The Mental Capacity (Amendment) Bill – reducing or shifting the burden of costs?

Date published





The Mental Capacity (Amendment) Bill is currently making its way through parliament.

In its current form, the Bill seeks to change the existing system of state authorisation of deprivations of liberty for people who lack the requisite mental capacity to consent to the same - the Deprivation of Liberty Safeguards (DOLS) - and replace it with Liberty Protection Safeguards (LPS).

We explore some of the practical and financial implications of the proposals, for local authorities, the NHS, and the private sector.

Existing problems

The amendments seek to address problems encountered with DOLS, which include:

  • DOLS were drafted to apply only to care homes and hospitals, however the law applied more widely to cover cared-for persons who were in supported living accommodation or living at home with support from their family.
  • Acute practical and financial impact on the public sector, particularly for local authorities acting as the “Supervisory Body” - training and engaging Best Interests Assessors to carry out the multiple assessments and teams of administrators to process the applications (and renewals).
  • Local authorities and Clinical Commissioning Groups (CCGs) inevitably drawn into Court of Protection litigation via s.21A of the Mental Capacity Act 2005, albeit with justification a lot of the time.
  • Backlogs of applications - leading some local authorities to judicially review the Secretary of State. Local authorities and CCGs were required to prioritise the applications they made, resulting in thousands of cared-for people unlawfully deprived of their liberty.

Authorising - how LPS will seek to lift this burden under the current proposals

The organisation where the arrangements “are mostly carried out” will undertake the authorising and be the “responsible body” (RB). If the cared-for person (P) is in hospital, that will be the hospital managers, but if P is not in hospital then the CCG (if P is funded by NHS continuing healthcare) will be the RB, and in all other cases it will be the relevant local authority.

The RB will likely have a lot of work to do, with paragraphs 14-24 of the Bill setting out a detailed list of requirements, including:

  • Being satisfied that the authorisation conditions are met (i.e. that P lacks capacity, has a “mental disorder” and that “arrangements are necessary to prevent harm” and are “proportionate”).
  • Carrying out a consultation.
  • Being satisfied that an independent mental capacity advocate has been appointed/where necessary appointing one.
  • Where P is objecting to their care arrangements, being satisfied that a pre-authorisation review was carried out and that the person doing it (i.e. an Approved Mental Capacity Professional, which is a new role) has determined that the authorisation conditions are met and it is reasonable for the RB to conclude that those conditions are met.
  • Ensuring a draft authorisation record is prepared/revised.

It is likely that the RB themselves will provide this information, unless they decide that the authorisation should be determined differently where P’s “arrangements are care home arrangements”, in which case the care home manager is to provide a statement and supporting evidence.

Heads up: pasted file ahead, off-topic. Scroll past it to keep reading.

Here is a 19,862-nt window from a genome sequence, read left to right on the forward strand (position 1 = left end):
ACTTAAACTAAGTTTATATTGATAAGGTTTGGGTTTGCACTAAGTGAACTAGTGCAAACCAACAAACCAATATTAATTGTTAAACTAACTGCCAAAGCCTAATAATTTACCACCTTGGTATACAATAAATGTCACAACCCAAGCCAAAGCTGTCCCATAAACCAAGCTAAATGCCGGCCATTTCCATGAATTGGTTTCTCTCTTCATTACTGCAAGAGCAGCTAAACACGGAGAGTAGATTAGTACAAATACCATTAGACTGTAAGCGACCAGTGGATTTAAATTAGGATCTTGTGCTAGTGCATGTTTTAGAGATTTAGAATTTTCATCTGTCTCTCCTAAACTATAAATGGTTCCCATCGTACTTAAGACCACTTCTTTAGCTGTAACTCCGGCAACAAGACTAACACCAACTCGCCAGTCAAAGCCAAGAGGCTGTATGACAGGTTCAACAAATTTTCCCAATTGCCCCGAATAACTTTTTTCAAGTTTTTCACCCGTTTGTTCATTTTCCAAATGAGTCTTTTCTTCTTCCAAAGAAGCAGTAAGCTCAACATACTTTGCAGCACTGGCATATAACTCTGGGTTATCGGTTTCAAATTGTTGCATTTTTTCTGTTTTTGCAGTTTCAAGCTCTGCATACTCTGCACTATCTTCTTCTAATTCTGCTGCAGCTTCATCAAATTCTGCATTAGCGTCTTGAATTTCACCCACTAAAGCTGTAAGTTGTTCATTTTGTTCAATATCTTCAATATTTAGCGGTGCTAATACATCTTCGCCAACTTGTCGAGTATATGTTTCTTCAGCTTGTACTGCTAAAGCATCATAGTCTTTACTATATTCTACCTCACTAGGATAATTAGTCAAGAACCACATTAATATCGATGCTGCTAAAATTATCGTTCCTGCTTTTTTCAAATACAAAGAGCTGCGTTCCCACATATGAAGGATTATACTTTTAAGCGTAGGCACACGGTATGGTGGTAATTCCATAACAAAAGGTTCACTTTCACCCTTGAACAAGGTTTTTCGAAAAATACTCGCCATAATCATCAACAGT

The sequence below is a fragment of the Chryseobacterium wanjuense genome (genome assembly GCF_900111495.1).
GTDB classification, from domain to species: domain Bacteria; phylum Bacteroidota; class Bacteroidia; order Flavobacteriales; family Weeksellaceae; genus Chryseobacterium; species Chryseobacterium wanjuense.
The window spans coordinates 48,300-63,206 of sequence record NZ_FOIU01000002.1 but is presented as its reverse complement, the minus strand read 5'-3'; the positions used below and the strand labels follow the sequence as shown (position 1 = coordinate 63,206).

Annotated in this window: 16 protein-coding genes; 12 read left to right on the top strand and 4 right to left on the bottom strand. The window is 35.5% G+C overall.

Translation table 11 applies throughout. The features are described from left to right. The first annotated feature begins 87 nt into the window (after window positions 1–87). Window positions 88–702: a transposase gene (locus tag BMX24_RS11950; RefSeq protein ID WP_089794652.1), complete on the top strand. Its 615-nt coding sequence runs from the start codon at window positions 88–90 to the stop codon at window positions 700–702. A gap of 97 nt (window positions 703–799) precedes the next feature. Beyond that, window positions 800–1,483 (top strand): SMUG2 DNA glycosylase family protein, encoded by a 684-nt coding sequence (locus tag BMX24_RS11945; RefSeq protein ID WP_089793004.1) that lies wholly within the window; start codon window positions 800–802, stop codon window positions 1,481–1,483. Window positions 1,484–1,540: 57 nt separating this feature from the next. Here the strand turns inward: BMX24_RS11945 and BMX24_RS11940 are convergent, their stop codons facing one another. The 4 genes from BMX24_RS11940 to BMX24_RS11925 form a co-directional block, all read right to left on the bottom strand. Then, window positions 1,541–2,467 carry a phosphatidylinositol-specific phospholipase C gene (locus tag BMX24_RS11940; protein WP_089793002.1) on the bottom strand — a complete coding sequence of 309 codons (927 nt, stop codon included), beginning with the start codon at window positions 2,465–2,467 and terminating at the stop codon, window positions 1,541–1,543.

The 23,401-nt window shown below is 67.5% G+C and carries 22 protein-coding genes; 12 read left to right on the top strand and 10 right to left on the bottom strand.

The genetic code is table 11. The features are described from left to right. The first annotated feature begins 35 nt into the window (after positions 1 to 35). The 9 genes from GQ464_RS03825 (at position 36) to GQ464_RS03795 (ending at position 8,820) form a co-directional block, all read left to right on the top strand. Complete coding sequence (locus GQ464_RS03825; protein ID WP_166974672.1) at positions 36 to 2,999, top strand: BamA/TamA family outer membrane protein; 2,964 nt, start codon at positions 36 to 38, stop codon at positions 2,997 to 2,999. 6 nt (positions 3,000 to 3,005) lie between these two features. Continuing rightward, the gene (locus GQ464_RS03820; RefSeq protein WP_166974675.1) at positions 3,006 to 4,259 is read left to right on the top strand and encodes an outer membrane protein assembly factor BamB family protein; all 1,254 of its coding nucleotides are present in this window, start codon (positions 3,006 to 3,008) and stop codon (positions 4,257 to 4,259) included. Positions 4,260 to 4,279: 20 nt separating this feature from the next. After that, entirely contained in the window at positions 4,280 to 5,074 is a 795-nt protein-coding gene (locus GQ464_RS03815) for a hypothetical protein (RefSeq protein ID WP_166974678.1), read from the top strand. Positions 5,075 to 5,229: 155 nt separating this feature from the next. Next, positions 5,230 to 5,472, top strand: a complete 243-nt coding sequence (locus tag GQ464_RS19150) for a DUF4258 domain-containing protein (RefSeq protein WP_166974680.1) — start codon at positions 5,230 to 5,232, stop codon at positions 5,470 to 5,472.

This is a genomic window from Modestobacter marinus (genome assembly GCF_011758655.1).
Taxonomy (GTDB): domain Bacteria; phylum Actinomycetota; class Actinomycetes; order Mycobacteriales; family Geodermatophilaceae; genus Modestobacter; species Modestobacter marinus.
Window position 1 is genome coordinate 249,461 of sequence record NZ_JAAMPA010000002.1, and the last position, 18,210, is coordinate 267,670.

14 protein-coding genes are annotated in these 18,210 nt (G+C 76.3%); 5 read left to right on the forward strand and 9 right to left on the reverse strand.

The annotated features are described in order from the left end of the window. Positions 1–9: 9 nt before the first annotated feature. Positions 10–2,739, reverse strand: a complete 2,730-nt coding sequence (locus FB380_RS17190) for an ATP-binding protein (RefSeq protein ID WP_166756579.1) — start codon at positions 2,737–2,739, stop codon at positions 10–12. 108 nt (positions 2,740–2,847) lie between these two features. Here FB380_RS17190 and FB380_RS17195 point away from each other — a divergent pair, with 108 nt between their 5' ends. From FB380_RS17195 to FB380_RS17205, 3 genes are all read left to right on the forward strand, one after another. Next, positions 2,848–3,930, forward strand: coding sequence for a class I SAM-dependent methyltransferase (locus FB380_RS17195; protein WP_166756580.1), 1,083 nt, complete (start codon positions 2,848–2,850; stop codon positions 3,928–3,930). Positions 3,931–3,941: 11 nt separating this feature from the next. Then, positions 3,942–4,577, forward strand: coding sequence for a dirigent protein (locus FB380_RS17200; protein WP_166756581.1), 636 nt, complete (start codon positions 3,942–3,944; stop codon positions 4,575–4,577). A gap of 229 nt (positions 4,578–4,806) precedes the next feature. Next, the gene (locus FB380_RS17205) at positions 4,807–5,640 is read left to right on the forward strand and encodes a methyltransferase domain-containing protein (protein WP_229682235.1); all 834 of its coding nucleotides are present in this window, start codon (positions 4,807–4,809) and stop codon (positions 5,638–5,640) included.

Reduced or shifted costs?

Whilst aiming to reduce costs, the proposals appear rather to shift costs away from local authorities to the NHS and the private sector. Most local authorities and CCGs use the private sector to provide care/nursing home accommodation. If providers are under a legal obligation to prepare this information, this could potentially lead to costs being passed back to the public sector in the form of higher rates.

The government does not think so, stating “we assume no net change in costs to providers of authorisations and administration”, despite a new form and oversight process which it asserts removes the complexity, uncertainty and delay in the assessment being provided by an under-resourced system. That said, it seems entirely possible that the LPS will put more of an administrative burden onto care home managers/providers than the existing forms.


Under the proposals, Hospital Trusts and CCGs will have new costs in operating their new RB roles, which may well necessitate recruitment and training of staff by NHS organisations to fulfil the RB functions.

Local authorities will also still have a substantial administrative burden in checking the information supplied by care home managers. The Government’s Impact Assessment takes the existing cost provided by the Law Commission (£310) and halves it to £155 to “account for the fact that it will be less intensive than under DoLS at present”. However, time will tell whether this is correct.

An authorisation could last for up to 12 months, be renewed for up to 12 months thereafter, but after that each renewal could last for up to three years. This will be welcomed by a lot of carers and local authorities/CCGs, especially where a person’s lack of mental capacity is not in doubt, care arrangements are clearly in a person’s best interests and least restrictive. It can ultimately obviate the need for renewals on an annual basis (or less) and over time may reduce backlogs and cost to some extent.

The government has clearly recognised the cost of administering and granting authorisations. However, it remains to be seen whether the Bill (once enacted) will result in an overall saving, and it seems likely that the NHS will inescapably have a new cost and administrative burden to bear.